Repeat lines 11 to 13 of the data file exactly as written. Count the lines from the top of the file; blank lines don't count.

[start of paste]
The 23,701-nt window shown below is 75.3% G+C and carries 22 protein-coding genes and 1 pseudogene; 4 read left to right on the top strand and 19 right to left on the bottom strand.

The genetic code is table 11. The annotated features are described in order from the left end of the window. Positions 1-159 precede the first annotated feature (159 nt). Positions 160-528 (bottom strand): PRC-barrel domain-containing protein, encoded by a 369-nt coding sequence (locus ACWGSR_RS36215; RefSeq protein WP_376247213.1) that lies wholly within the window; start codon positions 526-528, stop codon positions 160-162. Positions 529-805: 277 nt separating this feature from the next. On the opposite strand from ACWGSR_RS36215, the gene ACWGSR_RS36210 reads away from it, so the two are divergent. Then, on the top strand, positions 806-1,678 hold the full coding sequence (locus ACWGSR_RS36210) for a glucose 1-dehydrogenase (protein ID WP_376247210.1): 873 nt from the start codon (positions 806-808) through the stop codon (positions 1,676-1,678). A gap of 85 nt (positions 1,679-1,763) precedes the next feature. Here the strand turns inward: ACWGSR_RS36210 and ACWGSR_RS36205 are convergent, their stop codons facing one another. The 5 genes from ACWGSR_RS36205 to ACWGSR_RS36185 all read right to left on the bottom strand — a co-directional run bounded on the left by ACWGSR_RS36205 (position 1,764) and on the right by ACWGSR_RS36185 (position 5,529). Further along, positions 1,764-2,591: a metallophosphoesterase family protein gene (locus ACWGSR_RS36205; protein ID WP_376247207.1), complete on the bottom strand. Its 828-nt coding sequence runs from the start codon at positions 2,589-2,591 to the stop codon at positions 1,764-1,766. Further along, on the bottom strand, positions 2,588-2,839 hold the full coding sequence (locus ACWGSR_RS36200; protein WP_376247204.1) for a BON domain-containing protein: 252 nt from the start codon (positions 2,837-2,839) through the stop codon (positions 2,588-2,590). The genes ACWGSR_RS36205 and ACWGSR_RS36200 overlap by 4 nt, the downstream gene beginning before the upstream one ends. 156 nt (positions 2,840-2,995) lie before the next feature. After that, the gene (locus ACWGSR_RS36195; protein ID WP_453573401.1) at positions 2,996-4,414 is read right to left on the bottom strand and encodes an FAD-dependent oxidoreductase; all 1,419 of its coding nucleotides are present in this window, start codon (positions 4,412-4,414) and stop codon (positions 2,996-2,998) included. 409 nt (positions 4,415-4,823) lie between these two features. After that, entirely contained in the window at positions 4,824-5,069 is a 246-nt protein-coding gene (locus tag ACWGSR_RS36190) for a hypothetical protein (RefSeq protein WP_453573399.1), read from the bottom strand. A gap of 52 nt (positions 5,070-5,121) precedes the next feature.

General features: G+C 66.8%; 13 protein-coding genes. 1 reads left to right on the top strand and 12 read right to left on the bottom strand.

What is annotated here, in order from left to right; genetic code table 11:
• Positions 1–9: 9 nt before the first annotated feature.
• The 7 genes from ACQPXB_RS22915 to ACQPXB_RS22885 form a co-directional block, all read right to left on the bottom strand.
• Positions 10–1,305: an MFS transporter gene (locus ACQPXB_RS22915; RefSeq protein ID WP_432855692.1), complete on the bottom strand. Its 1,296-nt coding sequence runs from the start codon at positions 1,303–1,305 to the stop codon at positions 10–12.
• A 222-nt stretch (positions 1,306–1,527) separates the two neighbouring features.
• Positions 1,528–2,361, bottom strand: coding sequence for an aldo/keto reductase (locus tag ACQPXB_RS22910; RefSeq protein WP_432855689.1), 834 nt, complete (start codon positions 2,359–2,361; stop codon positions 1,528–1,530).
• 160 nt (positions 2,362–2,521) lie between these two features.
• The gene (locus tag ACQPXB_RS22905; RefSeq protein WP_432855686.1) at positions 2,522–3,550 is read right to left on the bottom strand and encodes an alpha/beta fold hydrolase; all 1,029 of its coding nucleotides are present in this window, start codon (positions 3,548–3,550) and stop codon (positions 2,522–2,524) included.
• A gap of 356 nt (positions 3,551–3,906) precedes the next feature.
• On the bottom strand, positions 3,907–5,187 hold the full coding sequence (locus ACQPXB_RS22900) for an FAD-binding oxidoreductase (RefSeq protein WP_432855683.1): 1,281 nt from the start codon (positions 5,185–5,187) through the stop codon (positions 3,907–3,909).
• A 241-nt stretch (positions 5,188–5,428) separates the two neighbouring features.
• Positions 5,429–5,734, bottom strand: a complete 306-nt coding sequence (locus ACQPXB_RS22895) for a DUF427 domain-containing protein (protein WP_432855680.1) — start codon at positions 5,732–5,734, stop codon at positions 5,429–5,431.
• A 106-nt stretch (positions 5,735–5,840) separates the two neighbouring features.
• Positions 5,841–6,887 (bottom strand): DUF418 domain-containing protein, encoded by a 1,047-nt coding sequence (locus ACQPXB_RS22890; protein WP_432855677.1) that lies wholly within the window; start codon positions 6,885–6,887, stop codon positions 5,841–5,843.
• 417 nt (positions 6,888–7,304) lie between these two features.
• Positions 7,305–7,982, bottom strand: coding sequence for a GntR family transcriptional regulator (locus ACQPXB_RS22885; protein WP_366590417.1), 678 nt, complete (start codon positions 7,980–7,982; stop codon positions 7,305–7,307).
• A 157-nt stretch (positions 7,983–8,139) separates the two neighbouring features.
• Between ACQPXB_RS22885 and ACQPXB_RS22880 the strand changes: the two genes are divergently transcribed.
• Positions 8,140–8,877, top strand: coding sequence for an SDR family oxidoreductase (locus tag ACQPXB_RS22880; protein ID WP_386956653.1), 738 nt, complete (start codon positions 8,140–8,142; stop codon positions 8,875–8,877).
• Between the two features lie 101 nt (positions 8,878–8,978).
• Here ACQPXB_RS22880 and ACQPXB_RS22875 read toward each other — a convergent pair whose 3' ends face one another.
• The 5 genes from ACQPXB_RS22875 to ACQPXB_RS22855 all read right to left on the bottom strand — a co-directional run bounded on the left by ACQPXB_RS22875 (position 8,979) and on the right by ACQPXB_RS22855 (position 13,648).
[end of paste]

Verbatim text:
• The gene (locus tag ACQPXB_RS22905; RefSeq protein WP_432855686.1) at positions 2,522–3,550 is read right to left on the bottom strand and encodes an alpha/beta fold hydrolase; all 1,029 of its coding nucleotides are present in this window, start codon (positions 3,548–3,550) and stop codon (positions 2,522–2,524) included.
• A gap of 356 nt (positions 3,551–3,906) precedes the next feature.
• On the bottom strand, positions 3,907–5,187 hold the full coding sequence (locus ACQPXB_RS22900) for an FAD-binding oxidoreductase (RefSeq protein WP_432855683.1): 1,281 nt from the start codon (positions 5,185–5,187) through the stop codon (positions 3,907–3,909).